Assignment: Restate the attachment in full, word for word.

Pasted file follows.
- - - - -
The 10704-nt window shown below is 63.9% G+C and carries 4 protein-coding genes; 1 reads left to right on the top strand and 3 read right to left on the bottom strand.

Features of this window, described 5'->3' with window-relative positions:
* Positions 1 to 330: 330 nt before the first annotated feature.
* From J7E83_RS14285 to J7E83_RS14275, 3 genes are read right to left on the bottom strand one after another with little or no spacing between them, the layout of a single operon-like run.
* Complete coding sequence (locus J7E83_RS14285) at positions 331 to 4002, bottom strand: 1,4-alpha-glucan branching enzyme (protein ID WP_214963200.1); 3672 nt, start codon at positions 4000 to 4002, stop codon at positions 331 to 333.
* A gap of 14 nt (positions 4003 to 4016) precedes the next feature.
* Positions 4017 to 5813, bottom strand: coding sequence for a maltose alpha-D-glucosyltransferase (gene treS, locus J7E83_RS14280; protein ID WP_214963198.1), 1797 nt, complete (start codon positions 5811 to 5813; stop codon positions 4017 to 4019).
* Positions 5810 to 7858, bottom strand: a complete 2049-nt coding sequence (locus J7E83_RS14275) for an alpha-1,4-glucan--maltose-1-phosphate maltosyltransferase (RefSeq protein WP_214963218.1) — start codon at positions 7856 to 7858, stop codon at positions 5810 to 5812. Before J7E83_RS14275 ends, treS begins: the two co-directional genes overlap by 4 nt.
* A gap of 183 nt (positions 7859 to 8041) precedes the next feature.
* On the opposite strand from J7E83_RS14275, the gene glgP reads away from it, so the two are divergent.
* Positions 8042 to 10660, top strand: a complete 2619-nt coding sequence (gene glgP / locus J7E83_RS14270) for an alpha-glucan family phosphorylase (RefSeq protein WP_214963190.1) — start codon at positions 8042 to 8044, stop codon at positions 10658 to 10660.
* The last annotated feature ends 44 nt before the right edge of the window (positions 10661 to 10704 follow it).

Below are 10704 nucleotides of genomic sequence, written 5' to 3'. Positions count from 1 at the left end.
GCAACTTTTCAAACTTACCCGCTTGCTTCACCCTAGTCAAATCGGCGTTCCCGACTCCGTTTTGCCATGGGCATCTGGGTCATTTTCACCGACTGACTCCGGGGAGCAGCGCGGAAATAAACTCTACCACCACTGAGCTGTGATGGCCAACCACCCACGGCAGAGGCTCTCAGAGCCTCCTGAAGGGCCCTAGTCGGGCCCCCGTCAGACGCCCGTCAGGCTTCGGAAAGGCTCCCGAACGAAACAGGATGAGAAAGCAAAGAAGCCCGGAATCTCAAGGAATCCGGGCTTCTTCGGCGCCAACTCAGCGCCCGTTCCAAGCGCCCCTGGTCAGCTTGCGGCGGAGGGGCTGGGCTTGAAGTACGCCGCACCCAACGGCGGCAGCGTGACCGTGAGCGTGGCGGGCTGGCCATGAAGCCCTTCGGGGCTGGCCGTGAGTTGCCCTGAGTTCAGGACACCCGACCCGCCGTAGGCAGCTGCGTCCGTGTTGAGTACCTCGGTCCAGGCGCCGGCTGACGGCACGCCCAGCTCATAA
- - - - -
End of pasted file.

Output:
The 10704-nt window shown below is 63.9% G+C and carries 4 protein-coding genes; 1 reads left to right on the top strand and 3 read right to left on the bottom strand.

Features of this window, described 5'->3' with window-relative positions:
* Positions 1 to 330: 330 nt before the first annotated feature.
* From J7E83_RS14285 to J7E83_RS14275, 3 genes are read right to left on the bottom strand one after another with little or no spacing between them, the layout of a single operon-like run.
* Complete coding sequence (locus J7E83_RS14285) at positions 331 to 4002, bottom strand: 1,4-alpha-glucan branching enzyme (protein ID WP_214963200.1); 3672 nt, start codon at positions 4000 to 4002, stop codon at positions 331 to 333.
* A gap of 14 nt (positions 4003 to 4016) precedes the next feature.
* Positions 4017 to 5813, bottom strand: coding sequence for a maltose alpha-D-glucosyltransferase (gene treS, locus J7E83_RS14280; protein ID WP_214963198.1), 1797 nt, complete (start codon positions 5811 to 5813; stop codon positions 4017 to 4019).
* Positions 5810 to 7858, bottom strand: a complete 2049-nt coding sequence (locus J7E83_RS14275) for an alpha-1,4-glucan--maltose-1-phosphate maltosyltransferase (RefSeq protein WP_214963218.1) — start codon at positions 7856 to 7858, stop codon at positions 5810 to 5812. Before J7E83_RS14275 ends, treS begins: the two co-directional genes overlap by 4 nt.
* A gap of 183 nt (positions 7859 to 8041) precedes the next feature.
* On the opposite strand from J7E83_RS14275, the gene glgP reads away from it, so the two are divergent.
* Positions 8042 to 10660, top strand: a complete 2619-nt coding sequence (gene glgP / locus J7E83_RS14270) for an alpha-glucan family phosphorylase (RefSeq protein WP_214963190.1) — start codon at positions 8042 to 8044, stop codon at positions 10658 to 10660.
* The last annotated feature ends 44 nt before the right edge of the window (positions 10661 to 10704 follow it).

Below are 10704 nucleotides of genomic sequence, written 5' to 3'. Positions count from 1 at the left end.
GCAACTTTTCAAACTTACCCGCTTGCTTCACCCTAGTCAAATCGGCGTTCCCGACTCCGTTTTGCCATGGGCATCTGGGTCATTTTCACCGACTGACTCCGGGGAGCAGCGCGGAAATAAACTCTACCACCACTGAGCTGTGATGGCCAACCACCCACGGCAGAGGCTCTCAGAGCCTCCTGAAGGGCCCTAGTCGGGCCCCCGTCAGACGCCCGTCAGGCTTCGGAAAGGCTCCCGAACGAAACAGGATGAGAAAGCAAAGAAGCCCGGAATCTCAAGGAATCCGGGCTTCTTCGGCGCCAACTCAGCGCCCGTTCCAAGCGCCCCTGGTCAGCTTGCGGCGGAGGGGCTGGGCTTGAAGTACGCCGCACCCAACGGCGGCAGCGTGACCGTGAGCGTGGCGGGCTGGCCATGAAGCCCTTCGGGGCTGGCCGTGAGTTGCCCTGAGTTCAGGACACCCGACCCGCCGTAGGCAGCTGCGTCCGTGTTGAGTACCTCGGTCCAGGCGCCGGCTGACGGCACGCCCAGCTCATAA